Thursday, April 23, 2015 10:00 am ·  0 Comments
There has been much debate when it comes to the development of the Merton Lands in Oakville.
The 234-hectare area is made up of:
The land has been up for development since November 2012 when council approved a study of the area as part of the Livable Oakville Plan.
The mission statement of the Livable Oakville Plan is: To enhance the Town’s natural, cultural, social and economic environments by ensuring that environmental sustainability, cultural vibrancy, economic prosperity and social well-being are incorporated into growth and development decisions.
The two major landowners in Merton – Bronte Green Corporation, which owns the land of the Saw Whet Golf Course, and Infrastructure Ontario which leases the Merton heritage lands to the town of Oakville – were included in the study to propose development plans for the land.
In April 2014, the Bronte Green Corporation completed and filed their application for the development of the 55-hectare Saw Whet land. Bronte Green’s application proposed a mixed-use development that would focus mostly on residential buildings while incorporating park space.
Infrastructure Ontario withdrew their application for development in September 2014 after MPP Kevin Flynn wrote to then-Minister of Infrastructure Glen Murray to ask that any plans to sell sensitive lands included in the natural heritage system of the Fourteen Mile Creek system be cancelled.
“I am very pleased to see the land along Third Line staying as a part of Oakville’s green space. After working with many neighbourhood associations, conservation groups, the town, the region and numerous ministries, we have found a solution that works in the best interests of those in our community who favour responsible preservation of our green space,” Flynn said about the withdrawal in a news release by town hall.
Bronte Green Corporation filed an appeal for their application with the Ontario Municipal Board in January of this year, after the town of Oakville failed to file a response within the time of 180 days.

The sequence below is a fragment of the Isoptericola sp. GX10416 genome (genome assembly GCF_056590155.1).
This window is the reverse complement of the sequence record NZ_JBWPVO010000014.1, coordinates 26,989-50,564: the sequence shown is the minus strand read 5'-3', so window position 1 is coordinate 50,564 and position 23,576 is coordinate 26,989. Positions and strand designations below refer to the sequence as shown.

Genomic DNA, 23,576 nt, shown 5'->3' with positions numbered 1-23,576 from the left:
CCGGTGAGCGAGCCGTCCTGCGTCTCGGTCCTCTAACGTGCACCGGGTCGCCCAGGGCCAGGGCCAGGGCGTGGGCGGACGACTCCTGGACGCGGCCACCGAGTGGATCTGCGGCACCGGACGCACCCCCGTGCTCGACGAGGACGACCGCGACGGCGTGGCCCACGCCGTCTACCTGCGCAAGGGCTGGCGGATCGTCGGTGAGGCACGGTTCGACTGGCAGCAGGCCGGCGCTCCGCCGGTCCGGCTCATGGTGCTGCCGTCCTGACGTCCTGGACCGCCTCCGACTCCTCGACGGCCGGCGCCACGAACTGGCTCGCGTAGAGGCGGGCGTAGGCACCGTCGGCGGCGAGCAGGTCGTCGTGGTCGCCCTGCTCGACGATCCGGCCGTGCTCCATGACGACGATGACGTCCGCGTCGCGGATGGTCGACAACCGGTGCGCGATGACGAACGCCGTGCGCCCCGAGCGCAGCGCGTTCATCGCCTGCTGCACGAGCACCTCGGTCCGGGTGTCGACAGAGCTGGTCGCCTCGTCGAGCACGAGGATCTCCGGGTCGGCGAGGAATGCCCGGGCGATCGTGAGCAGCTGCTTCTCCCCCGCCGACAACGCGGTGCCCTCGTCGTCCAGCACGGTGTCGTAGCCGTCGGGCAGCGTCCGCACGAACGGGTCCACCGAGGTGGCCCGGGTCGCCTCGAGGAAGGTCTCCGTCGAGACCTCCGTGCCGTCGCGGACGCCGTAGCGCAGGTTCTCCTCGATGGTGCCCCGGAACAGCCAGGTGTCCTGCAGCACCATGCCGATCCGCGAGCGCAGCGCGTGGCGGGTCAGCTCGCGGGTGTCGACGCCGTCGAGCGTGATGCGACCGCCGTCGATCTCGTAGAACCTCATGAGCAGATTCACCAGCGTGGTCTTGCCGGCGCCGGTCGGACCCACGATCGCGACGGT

“The applications we’ve filed, we believe to be in conforming with the towns planning documents and what the town has intended for this particular area,” said Patrick Harrington, a representative from Bronte Green, about the appeal.
Kirk Biggar, Senior Planner for the Town of Oakville was contacted for comment about the appeal, but declined stating legal conflict.
“We want to develop these lands because they’ve been contemplated for future development. [The study] offered a good opportunity and good location as the land is within the urban area,” said Harrington. “After the amount of study we’ve done and the advice we’ve received from our consultants that a development could proceed here, it seems like a worthwhile pursuit.”
“I’d prefer not to see [the development] go in there because I think it’s a problem for traffic and traffic congestion jamming up Bronte road with more stop lights,” said Jamie Vieira, a Century 21 realtor. “That being said it’s a private owner, it’s their land, so they should have the option to do something with it. And of course as a realtor it would mean more inventory for me to sell.”
“There has been a resounding response from our residents that they’re adamant that Saw Whet remains a golf course,” said Shaniah Leduc Vice President of the Fourteen Mile Creek Residents Association. “Going forward we will be represented at the OMB proceedings so that our residents voice will be heard.”
The Ontario Municipal Board will make a decision in October.
The community can voice their opinions at: https://oakville.uservoice.com/forums/213252-share-your-ideas-on-the-merton-planning-study
Bronte, Bronte Green Corporation, Century 21, Deerfield Golf Course, Fourteen Mile Creek Residents Assn, Infastructure Ontario, Jamie Vieira, Kirk Biggar, Oakville, Ontario Municipal Board, Saw Whet Golf Course, Shaniah Leduc, Third Line